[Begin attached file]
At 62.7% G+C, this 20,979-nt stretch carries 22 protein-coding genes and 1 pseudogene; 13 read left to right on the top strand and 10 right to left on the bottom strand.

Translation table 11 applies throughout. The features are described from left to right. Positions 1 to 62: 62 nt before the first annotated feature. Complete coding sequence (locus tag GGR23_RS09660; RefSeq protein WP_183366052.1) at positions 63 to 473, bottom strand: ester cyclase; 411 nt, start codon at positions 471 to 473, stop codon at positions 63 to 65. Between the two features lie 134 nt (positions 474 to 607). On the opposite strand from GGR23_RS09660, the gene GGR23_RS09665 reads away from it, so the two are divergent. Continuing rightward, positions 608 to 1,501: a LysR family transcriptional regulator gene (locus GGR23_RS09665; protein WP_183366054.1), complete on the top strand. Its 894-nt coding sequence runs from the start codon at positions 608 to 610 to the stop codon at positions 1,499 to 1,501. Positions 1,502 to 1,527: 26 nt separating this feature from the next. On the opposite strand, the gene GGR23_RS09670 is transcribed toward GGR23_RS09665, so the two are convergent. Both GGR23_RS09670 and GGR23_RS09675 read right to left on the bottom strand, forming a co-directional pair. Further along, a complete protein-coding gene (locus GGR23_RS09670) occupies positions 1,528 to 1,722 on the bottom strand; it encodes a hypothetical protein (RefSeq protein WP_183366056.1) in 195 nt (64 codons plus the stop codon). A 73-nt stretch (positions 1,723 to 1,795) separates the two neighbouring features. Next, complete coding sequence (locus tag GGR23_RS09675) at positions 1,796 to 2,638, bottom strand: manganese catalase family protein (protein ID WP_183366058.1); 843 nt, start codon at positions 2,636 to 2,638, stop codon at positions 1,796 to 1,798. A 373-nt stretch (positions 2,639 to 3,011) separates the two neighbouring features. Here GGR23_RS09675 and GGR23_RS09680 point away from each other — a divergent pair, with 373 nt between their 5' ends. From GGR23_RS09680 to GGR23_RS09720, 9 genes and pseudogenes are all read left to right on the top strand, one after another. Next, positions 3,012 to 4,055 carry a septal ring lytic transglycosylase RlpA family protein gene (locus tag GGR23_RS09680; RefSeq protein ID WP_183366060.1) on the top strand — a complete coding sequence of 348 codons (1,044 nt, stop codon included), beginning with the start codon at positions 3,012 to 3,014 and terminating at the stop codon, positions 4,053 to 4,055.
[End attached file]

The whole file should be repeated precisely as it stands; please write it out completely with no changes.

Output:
At 62.7% G+C, this 20,979-nt stretch carries 22 protein-coding genes and 1 pseudogene; 13 read left to right on the top strand and 10 right to left on the bottom strand.

Translation table 11 applies throughout. The features are described from left to right. Positions 1 to 62: 62 nt before the first annotated feature. Complete coding sequence (locus tag GGR23_RS09660; RefSeq protein WP_183366052.1) at positions 63 to 473, bottom strand: ester cyclase; 411 nt, start codon at positions 471 to 473, stop codon at positions 63 to 65. Between the two features lie 134 nt (positions 474 to 607). On the opposite strand from GGR23_RS09660, the gene GGR23_RS09665 reads away from it, so the two are divergent. Continuing rightward, positions 608 to 1,501: a LysR family transcriptional regulator gene (locus GGR23_RS09665; protein WP_183366054.1), complete on the top strand. Its 894-nt coding sequence runs from the start codon at positions 608 to 610 to the stop codon at positions 1,499 to 1,501. Positions 1,502 to 1,527: 26 nt separating this feature from the next. On the opposite strand, the gene GGR23_RS09670 is transcribed toward GGR23_RS09665, so the two are convergent. Both GGR23_RS09670 and GGR23_RS09675 read right to left on the bottom strand, forming a co-directional pair. Further along, a complete protein-coding gene (locus GGR23_RS09670) occupies positions 1,528 to 1,722 on the bottom strand; it encodes a hypothetical protein (RefSeq protein WP_183366056.1) in 195 nt (64 codons plus the stop codon). A 73-nt stretch (positions 1,723 to 1,795) separates the two neighbouring features. Next, complete coding sequence (locus tag GGR23_RS09675) at positions 1,796 to 2,638, bottom strand: manganese catalase family protein (protein ID WP_183366058.1); 843 nt, start codon at positions 2,636 to 2,638, stop codon at positions 1,796 to 1,798. A 373-nt stretch (positions 2,639 to 3,011) separates the two neighbouring features. Here GGR23_RS09675 and GGR23_RS09680 point away from each other — a divergent pair, with 373 nt between their 5' ends. From GGR23_RS09680 to GGR23_RS09720, 9 genes and pseudogenes are all read left to right on the top strand, one after another. Next, positions 3,012 to 4,055 carry a septal ring lytic transglycosylase RlpA family protein gene (locus tag GGR23_RS09680; RefSeq protein ID WP_183366060.1) on the top strand — a complete coding sequence of 348 codons (1,044 nt, stop codon included), beginning with the start codon at positions 3,012 to 3,014 and terminating at the stop codon, positions 4,053 to 4,055.